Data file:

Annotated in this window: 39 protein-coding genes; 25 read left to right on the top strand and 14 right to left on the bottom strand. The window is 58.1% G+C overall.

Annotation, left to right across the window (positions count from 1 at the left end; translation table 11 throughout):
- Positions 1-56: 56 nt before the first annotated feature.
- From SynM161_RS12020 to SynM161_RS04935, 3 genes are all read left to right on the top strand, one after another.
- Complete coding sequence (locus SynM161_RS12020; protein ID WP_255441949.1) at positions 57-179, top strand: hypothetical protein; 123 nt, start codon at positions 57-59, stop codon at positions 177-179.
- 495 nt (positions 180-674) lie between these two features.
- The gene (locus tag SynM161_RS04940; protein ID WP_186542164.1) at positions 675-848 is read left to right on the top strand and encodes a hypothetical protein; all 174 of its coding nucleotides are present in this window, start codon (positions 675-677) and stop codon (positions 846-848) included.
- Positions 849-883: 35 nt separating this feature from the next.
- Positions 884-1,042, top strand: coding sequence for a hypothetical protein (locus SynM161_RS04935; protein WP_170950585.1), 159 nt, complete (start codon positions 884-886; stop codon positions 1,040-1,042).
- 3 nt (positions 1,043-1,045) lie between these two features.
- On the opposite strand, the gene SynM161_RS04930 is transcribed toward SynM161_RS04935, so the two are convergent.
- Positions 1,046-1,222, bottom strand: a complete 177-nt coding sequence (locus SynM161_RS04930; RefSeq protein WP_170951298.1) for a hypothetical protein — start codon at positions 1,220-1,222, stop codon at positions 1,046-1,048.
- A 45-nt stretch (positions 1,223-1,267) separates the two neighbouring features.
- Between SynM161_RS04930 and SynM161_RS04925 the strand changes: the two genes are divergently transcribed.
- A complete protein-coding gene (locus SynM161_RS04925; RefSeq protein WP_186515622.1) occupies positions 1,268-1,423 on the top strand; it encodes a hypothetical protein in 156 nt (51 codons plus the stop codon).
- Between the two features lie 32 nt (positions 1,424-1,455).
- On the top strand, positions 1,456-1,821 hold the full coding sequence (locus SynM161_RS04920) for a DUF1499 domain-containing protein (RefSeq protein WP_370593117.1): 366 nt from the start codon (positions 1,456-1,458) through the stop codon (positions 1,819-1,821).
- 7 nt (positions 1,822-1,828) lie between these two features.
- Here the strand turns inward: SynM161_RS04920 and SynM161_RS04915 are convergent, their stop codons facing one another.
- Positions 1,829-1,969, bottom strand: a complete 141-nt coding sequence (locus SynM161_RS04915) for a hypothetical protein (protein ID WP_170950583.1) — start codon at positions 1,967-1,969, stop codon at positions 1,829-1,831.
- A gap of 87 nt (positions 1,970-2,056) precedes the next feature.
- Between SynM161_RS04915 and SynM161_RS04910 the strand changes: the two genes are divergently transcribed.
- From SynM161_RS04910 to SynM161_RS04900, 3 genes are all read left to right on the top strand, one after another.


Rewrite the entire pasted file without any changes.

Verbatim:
Annotated in this window: 39 protein-coding genes; 25 read left to right on the top strand and 14 right to left on the bottom strand. The window is 58.1% G+C overall.

Annotation, left to right across the window (positions count from 1 at the left end; translation table 11 throughout):
- Positions 1-56: 56 nt before the first annotated feature.
- From SynM161_RS12020 to SynM161_RS04935, 3 genes are all read left to right on the top strand, one after another.
- Complete coding sequence (locus SynM161_RS12020; protein ID WP_255441949.1) at positions 57-179, top strand: hypothetical protein; 123 nt, start codon at positions 57-59, stop codon at positions 177-179.
- 495 nt (positions 180-674) lie between these two features.
- The gene (locus tag SynM161_RS04940; protein ID WP_186542164.1) at positions 675-848 is read left to right on the top strand and encodes a hypothetical protein; all 174 of its coding nucleotides are present in this window, start codon (positions 675-677) and stop codon (positions 846-848) included.
- Positions 849-883: 35 nt separating this feature from the next.
- Positions 884-1,042, top strand: coding sequence for a hypothetical protein (locus SynM161_RS04935; protein WP_170950585.1), 159 nt, complete (start codon positions 884-886; stop codon positions 1,040-1,042).
- 3 nt (positions 1,043-1,045) lie between these two features.
- On the opposite strand, the gene SynM161_RS04930 is transcribed toward SynM161_RS04935, so the two are convergent.
- Positions 1,046-1,222, bottom strand: a complete 177-nt coding sequence (locus SynM161_RS04930; RefSeq protein WP_170951298.1) for a hypothetical protein — start codon at positions 1,220-1,222, stop codon at positions 1,046-1,048.
- A 45-nt stretch (positions 1,223-1,267) separates the two neighbouring features.
- Between SynM161_RS04930 and SynM161_RS04925 the strand changes: the two genes are divergently transcribed.
- A complete protein-coding gene (locus SynM161_RS04925; RefSeq protein WP_186515622.1) occupies positions 1,268-1,423 on the top strand; it encodes a hypothetical protein in 156 nt (51 codons plus the stop codon).
- Between the two features lie 32 nt (positions 1,424-1,455).
- On the top strand, positions 1,456-1,821 hold the full coding sequence (locus SynM161_RS04920) for a DUF1499 domain-containing protein (RefSeq protein WP_370593117.1): 366 nt from the start codon (positions 1,456-1,458) through the stop codon (positions 1,819-1,821).
- 7 nt (positions 1,822-1,828) lie between these two features.
- Here the strand turns inward: SynM161_RS04920 and SynM161_RS04915 are convergent, their stop codons facing one another.
- Positions 1,829-1,969, bottom strand: a complete 141-nt coding sequence (locus SynM161_RS04915) for a hypothetical protein (protein ID WP_170950583.1) — start codon at positions 1,967-1,969, stop codon at positions 1,829-1,831.
- A gap of 87 nt (positions 1,970-2,056) precedes the next feature.
- Between SynM161_RS04915 and SynM161_RS04910 the strand changes: the two genes are divergently transcribed.
- From SynM161_RS04910 to SynM161_RS04900, 3 genes are all read left to right on the top strand, one after another.